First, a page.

What is beyond the diagnosis? All that lingo; Developmental Delay, Self stimulatory Behaviors, Communication Delay, Echoic Speech, Sensory Processing Disorder, what lies beyond that? Who really are these children?
When a new child walk into a classroom, a good teacher of course, wants to be as well equipped as possible. If records, or IEP’s are available, a good teacher reads those before meeting the child, to know some of what to expect. However, does the label sometimes, often, tell us who these kids are? Do our expectations of the label limit these kids? I think, very often, that happens.
I have witnessed situations where one professional thought a child had autism, there was talk about getting the child evaluated for autism. The child was evaluated and no diagnosis was given. But in the transference of this child from one teacher to another, the second teacher saw the child as autistic. The teacher told me, “Oh he is autistic, watch, he does this and this.” I watched and never saw the behavior described. I mentioned I had not witnessed this, she watched, couldn’t see the behavior either but was very confused and insistent this child was autistic. After some time, and no diagnosis, the expectation of this behavior ceased to exist, and the behavior was actually never witnessed. Sometimes we think we see things because others say so.
There is the other side of the coin – which is much more frequent, which is my bigger frustration. When a child does have a diagnosis and does exhibit the behaviors being described set a very low bar for an expectation. For example, say a non-verbal child who frequently flaps their hands is labeled severely autistic. This may be very true – but still, who is this person, this child? Is this a self-stimulation behavior and why do they do it? Lets go beyond self-stimulatory as being the definition for why.
I want to clarify. I do believe, especially with older children, these repetitive behaviors learn to serve a negative purpose. I feel that sometimes this negative behavior or purpose could have been prevented at an earlier stage. When we repeat something over and over, it is like digging a trench (the trench of a brain pathway). The more we do something (dig) the deeper and more engraved the path becomes (the more we learn, develop or create a habit).
When young, non-verbal children, more especially demonstrate a behavior repeatedly (flapping the hands), this, I find, is often a physical symptom or form of some kind of excitement, distress, or other grand emotion. Grand emotions, excitement, distress exists within us and most of us can at least find temporary relief or expression of that through words, gasping, squealing, shouting or crying. It’s when a child has no speech and very little control over anything coming out of their mouth (that isn’t autonomic yet) that those feelings still exist within – just like all of us. These feelings need to get let out. If a child can not do that with their mouth, then next is the body (hand flapping). It is communication.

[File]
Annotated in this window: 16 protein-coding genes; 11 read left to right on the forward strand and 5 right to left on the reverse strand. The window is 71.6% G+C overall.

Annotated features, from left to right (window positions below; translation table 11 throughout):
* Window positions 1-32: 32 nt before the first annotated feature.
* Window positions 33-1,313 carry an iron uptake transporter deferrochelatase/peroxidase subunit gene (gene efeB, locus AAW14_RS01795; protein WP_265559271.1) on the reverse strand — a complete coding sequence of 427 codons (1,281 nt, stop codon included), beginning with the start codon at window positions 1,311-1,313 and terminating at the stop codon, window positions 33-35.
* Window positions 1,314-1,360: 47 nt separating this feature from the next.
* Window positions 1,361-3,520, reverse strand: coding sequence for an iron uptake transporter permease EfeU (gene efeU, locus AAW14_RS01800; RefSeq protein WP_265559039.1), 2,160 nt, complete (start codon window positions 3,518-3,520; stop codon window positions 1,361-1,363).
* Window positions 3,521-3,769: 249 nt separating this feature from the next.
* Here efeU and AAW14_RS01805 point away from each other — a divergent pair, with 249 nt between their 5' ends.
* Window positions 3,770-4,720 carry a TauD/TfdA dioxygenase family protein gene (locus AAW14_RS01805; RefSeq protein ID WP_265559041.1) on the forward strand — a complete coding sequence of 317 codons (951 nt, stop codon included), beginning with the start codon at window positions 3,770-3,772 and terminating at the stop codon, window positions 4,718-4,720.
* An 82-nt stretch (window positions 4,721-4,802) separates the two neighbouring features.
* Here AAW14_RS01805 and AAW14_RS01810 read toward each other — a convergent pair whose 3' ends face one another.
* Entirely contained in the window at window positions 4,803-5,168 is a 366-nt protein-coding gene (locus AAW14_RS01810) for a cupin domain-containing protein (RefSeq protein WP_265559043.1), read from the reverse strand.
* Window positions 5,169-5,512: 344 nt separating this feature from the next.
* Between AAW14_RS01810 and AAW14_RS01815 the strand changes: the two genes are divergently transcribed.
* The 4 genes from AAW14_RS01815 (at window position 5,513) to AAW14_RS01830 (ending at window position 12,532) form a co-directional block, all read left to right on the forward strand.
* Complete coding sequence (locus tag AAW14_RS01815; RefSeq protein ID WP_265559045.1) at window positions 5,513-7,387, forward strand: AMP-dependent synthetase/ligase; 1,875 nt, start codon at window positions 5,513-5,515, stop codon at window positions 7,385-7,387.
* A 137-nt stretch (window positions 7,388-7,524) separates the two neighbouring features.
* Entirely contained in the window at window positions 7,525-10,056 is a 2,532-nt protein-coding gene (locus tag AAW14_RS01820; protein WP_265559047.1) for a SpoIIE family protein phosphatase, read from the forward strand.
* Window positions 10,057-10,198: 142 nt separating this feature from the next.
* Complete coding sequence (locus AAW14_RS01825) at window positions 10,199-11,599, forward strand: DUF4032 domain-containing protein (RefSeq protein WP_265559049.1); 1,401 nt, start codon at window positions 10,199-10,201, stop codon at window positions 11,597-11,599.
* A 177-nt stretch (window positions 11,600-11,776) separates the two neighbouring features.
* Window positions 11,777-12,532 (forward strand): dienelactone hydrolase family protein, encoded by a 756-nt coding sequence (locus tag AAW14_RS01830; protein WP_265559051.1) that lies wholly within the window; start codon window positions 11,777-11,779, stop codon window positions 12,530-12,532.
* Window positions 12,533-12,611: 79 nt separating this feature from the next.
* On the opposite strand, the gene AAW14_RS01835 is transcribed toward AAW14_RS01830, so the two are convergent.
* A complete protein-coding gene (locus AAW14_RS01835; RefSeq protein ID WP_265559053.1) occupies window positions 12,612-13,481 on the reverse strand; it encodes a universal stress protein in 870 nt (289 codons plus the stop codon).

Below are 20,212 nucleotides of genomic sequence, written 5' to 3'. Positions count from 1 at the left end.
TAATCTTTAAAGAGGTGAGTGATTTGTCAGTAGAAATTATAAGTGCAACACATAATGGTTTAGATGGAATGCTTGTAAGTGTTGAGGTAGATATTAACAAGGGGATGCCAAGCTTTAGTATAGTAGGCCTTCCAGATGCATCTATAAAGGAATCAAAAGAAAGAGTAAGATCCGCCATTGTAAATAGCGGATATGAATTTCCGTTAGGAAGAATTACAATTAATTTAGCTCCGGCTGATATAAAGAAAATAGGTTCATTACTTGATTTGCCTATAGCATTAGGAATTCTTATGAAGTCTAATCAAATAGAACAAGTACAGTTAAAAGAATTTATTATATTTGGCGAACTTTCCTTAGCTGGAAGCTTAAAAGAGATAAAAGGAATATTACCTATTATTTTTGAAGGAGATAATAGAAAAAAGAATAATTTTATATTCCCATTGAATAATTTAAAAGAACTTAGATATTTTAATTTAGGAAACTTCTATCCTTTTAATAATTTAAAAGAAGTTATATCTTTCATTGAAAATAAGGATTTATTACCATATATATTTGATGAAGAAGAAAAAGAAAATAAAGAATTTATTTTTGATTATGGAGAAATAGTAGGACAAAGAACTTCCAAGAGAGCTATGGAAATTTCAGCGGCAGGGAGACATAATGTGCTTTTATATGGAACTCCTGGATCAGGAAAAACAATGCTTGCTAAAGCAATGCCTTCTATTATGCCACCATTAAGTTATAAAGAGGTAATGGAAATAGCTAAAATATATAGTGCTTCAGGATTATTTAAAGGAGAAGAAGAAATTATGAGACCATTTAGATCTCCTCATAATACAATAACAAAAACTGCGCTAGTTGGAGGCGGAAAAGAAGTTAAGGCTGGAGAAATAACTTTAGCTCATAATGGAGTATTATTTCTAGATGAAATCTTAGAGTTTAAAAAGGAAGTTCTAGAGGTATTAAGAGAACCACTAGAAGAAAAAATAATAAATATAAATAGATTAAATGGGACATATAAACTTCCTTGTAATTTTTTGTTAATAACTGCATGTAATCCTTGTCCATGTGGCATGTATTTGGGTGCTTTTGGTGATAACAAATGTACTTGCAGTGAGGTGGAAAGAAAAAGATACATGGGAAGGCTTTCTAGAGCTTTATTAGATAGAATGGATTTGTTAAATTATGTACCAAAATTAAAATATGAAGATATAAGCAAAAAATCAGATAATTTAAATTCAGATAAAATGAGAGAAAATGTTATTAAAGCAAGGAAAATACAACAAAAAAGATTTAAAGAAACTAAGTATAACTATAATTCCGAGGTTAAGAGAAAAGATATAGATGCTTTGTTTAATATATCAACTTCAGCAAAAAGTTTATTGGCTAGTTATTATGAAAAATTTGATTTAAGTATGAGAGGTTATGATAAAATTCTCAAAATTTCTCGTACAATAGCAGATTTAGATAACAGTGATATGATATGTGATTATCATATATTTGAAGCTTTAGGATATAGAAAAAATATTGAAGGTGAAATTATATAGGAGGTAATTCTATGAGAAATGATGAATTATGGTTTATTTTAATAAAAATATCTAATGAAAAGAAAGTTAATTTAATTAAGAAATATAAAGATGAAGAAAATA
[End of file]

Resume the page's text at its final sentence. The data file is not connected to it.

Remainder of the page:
If a non-verbal pre-school-er never gains any vocal skills, more anxiety build – the hand flapping gets stronger. The older the child gets, this repetitive behavior that has been done over and over and over with no other direction for release becomes a one way street. The anxiety goes to hand flapping – no other release – more hand flapping builds anxiety and then – melt down. Now we have a self-stimulatory behavior.
If, on the other hand, a small child does something repetitively (example – hand flapping for anxiety) and we meat the behavior, reflect it and have the opportunity to inject the smallest alteration, we have broken that road. The child has shown us what he can do. When we can alter this slightly, we have opened the door to the next step.
What I have experienced is people seeing an “abnormal behavior”, for a nuero-typical child, and labeling that as self-stimulatory and that is it, end of story. One experience I had recently was in talking to another professional who worked with the same child as I. I was told, up until recently, the child had been silent – but now babbles, a lot. This was exciting news for me, to begin work when some kind of block had been broken and progress was beginning naturally. All the possibilities! The professional I spoke with said, “yes, but all he does is babble, so we match things – he can do that.”